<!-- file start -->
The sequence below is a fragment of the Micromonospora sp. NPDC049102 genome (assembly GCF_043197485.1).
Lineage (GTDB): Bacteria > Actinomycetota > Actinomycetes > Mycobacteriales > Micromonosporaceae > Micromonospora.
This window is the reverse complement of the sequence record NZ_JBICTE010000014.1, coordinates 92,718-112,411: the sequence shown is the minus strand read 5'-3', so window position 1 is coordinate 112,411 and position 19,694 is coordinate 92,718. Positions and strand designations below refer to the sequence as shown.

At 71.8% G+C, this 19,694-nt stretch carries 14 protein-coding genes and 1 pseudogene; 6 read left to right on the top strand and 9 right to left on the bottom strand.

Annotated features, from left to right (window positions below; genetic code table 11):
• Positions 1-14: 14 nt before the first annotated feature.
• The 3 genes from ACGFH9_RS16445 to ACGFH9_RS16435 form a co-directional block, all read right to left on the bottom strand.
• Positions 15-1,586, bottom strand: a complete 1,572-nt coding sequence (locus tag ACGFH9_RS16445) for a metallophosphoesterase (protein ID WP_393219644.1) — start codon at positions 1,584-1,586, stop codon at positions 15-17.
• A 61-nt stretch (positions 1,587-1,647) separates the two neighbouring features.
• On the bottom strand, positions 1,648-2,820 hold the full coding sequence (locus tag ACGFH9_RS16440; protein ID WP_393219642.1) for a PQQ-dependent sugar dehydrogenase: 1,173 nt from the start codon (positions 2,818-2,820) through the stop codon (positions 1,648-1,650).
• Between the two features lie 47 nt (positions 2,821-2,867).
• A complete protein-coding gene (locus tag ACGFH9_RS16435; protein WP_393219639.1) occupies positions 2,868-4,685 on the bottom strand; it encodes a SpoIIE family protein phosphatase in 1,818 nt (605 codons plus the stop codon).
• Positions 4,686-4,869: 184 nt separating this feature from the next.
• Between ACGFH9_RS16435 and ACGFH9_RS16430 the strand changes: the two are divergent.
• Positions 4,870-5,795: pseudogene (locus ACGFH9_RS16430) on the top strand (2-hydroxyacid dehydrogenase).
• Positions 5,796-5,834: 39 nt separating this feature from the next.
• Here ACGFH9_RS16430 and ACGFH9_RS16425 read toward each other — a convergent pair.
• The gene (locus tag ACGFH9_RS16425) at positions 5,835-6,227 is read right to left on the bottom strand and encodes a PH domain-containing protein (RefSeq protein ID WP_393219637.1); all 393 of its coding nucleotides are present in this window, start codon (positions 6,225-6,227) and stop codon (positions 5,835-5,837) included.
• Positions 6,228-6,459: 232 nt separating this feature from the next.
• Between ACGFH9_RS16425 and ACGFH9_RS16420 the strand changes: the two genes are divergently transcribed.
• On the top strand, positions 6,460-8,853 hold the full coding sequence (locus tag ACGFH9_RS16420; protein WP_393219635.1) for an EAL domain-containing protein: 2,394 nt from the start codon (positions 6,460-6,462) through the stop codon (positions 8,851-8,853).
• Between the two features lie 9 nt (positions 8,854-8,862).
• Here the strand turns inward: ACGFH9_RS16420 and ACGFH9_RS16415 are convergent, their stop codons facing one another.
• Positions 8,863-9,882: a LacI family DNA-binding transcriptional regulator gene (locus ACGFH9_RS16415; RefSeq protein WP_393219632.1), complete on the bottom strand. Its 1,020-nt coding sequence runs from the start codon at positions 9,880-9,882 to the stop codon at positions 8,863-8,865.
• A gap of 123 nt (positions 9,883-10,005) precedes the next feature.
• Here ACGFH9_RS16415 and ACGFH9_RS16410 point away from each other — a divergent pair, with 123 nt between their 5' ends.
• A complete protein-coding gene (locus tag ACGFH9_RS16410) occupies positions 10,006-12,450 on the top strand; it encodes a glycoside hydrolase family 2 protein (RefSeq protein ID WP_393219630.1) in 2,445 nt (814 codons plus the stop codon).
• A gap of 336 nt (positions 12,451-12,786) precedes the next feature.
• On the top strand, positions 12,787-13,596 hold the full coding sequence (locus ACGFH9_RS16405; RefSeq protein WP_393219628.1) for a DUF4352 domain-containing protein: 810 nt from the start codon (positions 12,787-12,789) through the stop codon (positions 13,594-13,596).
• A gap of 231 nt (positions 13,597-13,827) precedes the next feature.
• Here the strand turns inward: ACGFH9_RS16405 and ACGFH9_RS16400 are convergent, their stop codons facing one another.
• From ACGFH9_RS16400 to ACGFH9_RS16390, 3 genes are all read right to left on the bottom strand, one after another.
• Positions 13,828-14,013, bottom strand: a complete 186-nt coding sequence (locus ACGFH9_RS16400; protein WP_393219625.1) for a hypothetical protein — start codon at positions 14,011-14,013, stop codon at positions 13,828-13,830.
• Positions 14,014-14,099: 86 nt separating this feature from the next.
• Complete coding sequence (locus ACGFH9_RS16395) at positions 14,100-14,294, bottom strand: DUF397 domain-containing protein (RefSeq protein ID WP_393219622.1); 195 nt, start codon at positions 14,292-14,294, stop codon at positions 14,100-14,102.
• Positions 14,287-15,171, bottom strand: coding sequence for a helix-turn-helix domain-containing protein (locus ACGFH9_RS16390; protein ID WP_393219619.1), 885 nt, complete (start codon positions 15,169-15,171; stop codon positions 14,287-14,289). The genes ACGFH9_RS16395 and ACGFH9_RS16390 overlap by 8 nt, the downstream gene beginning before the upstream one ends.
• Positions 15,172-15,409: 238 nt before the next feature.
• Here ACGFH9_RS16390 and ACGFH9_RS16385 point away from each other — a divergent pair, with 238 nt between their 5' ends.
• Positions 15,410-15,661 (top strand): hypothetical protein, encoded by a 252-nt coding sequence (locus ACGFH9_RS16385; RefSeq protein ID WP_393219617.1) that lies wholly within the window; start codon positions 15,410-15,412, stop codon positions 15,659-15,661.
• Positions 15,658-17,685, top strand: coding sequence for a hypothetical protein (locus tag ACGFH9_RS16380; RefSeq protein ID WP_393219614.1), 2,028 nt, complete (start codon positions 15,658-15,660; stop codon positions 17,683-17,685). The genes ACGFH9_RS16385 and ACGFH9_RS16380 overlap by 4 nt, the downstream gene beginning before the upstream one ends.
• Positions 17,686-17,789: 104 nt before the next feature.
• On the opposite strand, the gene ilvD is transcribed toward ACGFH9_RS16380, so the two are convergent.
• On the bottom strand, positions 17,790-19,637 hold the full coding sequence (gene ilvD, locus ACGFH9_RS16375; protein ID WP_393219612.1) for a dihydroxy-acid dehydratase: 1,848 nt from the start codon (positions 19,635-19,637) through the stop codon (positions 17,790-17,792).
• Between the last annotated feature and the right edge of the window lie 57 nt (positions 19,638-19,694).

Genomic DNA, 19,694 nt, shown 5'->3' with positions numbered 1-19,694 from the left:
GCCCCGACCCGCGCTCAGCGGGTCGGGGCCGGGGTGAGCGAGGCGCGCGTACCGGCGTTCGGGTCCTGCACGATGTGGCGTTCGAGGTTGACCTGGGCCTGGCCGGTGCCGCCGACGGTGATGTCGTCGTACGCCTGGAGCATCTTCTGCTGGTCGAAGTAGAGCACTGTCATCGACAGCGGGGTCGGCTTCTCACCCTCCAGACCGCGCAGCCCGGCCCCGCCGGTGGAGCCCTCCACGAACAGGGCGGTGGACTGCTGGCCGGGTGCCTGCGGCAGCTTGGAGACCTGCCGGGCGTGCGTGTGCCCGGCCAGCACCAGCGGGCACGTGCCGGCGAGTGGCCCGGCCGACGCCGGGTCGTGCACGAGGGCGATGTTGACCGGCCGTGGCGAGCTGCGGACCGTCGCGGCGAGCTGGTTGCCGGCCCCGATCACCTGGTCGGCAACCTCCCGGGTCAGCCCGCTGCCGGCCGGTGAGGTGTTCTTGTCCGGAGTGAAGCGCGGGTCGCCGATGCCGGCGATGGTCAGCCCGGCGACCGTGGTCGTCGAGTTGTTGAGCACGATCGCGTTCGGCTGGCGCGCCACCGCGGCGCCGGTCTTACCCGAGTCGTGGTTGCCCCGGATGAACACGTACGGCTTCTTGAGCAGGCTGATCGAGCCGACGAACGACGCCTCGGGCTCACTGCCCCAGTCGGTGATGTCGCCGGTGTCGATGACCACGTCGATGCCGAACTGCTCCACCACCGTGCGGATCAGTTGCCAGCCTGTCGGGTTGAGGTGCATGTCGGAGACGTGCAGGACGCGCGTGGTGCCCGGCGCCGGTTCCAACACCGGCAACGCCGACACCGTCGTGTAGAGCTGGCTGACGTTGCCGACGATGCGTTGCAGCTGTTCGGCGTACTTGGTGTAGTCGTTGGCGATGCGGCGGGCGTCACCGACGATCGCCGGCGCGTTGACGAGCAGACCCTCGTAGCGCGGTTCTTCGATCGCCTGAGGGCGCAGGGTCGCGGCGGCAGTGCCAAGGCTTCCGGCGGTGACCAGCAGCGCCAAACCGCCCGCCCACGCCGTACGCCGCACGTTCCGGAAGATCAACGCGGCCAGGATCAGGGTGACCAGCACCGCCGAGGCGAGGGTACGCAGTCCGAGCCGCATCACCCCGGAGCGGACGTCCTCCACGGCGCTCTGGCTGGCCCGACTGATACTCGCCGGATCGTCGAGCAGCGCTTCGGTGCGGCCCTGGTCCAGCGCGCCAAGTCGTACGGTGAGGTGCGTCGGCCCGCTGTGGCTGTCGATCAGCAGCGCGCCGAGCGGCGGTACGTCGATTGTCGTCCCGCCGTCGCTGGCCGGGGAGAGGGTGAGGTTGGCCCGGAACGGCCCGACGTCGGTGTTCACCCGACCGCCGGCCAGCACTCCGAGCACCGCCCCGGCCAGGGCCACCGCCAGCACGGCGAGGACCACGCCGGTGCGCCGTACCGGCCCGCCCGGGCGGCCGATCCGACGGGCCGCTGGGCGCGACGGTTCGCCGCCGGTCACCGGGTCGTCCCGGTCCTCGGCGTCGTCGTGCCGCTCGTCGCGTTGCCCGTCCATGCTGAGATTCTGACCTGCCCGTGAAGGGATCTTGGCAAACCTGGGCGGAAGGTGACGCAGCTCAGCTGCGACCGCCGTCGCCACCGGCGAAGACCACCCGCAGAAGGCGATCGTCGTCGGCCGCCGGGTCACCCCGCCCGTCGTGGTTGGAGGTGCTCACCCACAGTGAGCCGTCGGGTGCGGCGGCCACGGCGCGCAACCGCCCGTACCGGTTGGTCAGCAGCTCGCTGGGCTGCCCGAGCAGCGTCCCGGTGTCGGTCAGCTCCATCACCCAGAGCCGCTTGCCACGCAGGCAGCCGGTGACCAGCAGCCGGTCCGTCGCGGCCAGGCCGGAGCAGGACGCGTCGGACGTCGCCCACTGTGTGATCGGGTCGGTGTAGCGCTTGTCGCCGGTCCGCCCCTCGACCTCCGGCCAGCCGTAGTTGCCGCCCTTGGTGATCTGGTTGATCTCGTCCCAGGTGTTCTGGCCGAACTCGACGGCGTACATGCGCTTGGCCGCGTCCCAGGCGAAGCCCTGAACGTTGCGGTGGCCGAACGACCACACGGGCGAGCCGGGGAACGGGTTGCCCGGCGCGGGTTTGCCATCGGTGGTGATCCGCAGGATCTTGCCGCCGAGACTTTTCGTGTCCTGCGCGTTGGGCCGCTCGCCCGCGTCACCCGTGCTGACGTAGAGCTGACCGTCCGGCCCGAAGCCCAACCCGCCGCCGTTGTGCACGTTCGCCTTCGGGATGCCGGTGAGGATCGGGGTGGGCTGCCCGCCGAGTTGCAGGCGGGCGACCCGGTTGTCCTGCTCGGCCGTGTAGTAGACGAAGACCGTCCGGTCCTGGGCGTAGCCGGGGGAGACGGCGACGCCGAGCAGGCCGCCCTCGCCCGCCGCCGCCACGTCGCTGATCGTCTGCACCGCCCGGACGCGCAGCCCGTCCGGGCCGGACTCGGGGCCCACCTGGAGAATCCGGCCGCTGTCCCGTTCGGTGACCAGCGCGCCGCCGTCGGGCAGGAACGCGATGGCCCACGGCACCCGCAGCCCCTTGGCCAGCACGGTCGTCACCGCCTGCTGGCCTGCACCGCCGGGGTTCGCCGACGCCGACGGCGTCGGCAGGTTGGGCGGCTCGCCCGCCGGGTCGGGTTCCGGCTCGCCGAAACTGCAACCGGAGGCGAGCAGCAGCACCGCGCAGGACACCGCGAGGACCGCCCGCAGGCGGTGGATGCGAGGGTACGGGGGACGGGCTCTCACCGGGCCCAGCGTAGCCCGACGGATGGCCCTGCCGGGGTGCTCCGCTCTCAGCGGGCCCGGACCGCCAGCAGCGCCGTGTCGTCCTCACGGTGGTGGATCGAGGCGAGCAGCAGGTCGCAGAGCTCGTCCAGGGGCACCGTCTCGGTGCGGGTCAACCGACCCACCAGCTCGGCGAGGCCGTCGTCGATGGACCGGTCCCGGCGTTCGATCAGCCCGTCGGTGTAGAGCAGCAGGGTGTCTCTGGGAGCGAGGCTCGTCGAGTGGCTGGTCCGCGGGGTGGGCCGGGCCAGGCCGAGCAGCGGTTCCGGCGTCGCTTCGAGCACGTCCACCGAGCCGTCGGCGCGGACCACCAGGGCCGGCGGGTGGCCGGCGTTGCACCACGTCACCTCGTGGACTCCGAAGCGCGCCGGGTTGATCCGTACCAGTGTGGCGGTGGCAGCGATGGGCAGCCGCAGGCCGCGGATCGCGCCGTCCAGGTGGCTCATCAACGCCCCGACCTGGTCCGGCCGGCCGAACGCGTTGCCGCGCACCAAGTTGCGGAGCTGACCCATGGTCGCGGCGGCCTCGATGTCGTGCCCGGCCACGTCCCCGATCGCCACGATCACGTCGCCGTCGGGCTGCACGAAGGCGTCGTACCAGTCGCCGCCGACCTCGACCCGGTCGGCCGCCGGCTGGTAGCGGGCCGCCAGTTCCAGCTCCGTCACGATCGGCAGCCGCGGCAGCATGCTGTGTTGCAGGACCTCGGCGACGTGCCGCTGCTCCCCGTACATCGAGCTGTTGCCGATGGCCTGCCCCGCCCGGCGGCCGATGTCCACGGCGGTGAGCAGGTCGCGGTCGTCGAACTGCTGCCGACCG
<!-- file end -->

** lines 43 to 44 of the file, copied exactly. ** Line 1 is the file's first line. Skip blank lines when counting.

• On the bottom strand, positions 17,790-19,637 hold the full coding sequence (gene ilvD, locus ACGFH9_RS16375; protein ID WP_393219612.1) for a dihydroxy-acid dehydratase: 1,848 nt from the start codon (positions 19,635-19,637) through the stop codon (positions 17,790-17,792).
• Between the last annotated feature and the right edge of the window lie 57 nt (positions 19,638-19,694).